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Help with rare Marlin 100 Rifle

Discussion in 'The Ask the Pros & What's It Worth? Forum' started by Mathias, Oct 8, 2008.

  1. Mathias

    Mathias New Member

    Oct 8, 2008

    Decided to try posting this here. I've posted on a few other forums including the marlin collectors, ********* auctions and I've talked with Marlin themselves but noone seems to know a value for this rifle. It is a .22 s, l, & lr single shot, bolt action gallery gun. According to the photocopy of page 632 that Marlin sent me from the book Marlin Firearms, A History of the Guns and the Company that Made Them by Lt. Col. William S. Brophy, it is one of 500 made. I would like to know the year(s) that it would have been made and if anyone would know a value. The gun only has a few worn spots and looks like it has most of the original blueing on it. It's hard for me to tell since Im not an appraiser but it looks to be in great shape. Any help would be greatly appreciated! I have included pictures and a quote from the book by William Brophy.


    "Any rifle used in a shooting gallery, rightfully, can be called a gallery rifle. But the Marlin gallery rifle is unique in that it was specially designed for use in a shooting gallery.
    The Marlin shooting gallery rifle was a standard Model 100, caliber .22 bolt action single-shot rifle having an unusual fired-cartridge-case ejection system. Instead of the usual system of the fired cartridge case being extracted from the chamber and then ejected from the gun, this rifle had a hollow tube extending from below the front end of the receiver to about 6 inches forward of the front end of the stock.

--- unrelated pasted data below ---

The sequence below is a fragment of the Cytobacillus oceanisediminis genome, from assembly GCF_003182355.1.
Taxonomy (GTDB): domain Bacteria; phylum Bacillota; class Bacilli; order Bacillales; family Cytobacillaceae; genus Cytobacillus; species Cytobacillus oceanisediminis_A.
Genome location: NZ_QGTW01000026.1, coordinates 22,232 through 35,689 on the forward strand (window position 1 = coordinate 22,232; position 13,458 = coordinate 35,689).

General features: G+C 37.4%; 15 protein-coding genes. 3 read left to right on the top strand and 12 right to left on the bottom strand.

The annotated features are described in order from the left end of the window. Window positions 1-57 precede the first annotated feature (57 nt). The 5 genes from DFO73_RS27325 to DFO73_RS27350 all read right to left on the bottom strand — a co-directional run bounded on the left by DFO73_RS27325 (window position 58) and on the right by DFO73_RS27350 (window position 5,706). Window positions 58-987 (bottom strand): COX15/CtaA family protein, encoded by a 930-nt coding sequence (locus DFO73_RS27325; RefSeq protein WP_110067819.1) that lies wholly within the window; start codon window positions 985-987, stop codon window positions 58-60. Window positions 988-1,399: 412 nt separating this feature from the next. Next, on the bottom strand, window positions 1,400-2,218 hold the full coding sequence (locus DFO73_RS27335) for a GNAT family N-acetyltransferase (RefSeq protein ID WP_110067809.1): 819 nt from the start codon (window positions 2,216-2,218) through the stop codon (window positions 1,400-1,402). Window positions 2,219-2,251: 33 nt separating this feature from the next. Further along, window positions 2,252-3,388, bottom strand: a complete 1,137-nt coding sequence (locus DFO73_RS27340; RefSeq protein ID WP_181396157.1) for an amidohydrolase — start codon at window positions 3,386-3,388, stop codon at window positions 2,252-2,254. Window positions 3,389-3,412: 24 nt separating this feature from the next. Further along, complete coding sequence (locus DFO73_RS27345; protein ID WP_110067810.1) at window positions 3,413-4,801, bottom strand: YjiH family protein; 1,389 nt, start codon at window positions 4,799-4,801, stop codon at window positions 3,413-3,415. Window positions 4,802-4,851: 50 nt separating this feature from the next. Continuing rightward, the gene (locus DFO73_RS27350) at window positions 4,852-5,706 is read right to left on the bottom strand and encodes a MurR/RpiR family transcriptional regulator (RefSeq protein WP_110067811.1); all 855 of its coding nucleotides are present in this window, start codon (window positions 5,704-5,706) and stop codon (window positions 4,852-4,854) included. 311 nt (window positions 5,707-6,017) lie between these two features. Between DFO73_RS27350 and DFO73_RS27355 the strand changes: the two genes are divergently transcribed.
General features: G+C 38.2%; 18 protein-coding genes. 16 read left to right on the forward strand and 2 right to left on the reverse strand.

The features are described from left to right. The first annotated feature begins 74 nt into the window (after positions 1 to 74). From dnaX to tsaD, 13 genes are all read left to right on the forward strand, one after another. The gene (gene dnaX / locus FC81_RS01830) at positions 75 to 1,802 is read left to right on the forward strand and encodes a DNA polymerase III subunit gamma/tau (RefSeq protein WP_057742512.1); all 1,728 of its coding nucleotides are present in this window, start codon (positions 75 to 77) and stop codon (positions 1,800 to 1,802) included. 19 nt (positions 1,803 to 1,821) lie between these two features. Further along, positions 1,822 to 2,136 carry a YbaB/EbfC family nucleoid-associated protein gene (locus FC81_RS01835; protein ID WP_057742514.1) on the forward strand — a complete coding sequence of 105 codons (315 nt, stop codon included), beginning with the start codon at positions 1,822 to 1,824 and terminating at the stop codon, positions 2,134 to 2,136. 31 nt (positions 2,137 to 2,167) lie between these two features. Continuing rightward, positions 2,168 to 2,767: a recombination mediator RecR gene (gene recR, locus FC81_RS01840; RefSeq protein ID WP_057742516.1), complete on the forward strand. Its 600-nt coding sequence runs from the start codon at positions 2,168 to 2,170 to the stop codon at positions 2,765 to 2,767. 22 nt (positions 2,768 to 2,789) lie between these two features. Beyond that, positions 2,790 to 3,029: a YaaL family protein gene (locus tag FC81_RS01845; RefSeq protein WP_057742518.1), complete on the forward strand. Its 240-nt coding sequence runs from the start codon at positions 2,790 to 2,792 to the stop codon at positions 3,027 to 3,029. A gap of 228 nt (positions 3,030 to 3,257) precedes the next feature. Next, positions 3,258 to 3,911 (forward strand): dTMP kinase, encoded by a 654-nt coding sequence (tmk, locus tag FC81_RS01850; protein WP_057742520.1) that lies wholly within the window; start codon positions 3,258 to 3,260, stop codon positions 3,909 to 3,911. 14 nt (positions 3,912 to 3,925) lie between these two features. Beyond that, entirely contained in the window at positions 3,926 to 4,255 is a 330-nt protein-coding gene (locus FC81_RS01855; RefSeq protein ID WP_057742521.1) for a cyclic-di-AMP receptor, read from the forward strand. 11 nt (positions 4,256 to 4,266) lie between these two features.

Upon extraction of the fired cartridge case from the chamber, the case would drop down into the long tube. When the rifle was tipped forward, the empty would then roll out of the tube and forward of the shooting gallery counter. That way there would be no empties around the feet of the shooters or on top of the counter.
    A band with an eye in it was attached around the barrel and tube. In use, the rifle was secured to the counter by a chain fastened to the eye on the band. Only 500 of these special rifles were assembled. Because they were single-shot, they were not popular among shooting gallery proprietors, who wanted repeaters so their customers would shoot more shots and pay more money. They are now scarce and are seldom identified correctly. Most owners think that the gun had some kind of tubular magazine and that parts are missing, but it is a unique Marlin single-shot shooting gallery gun."

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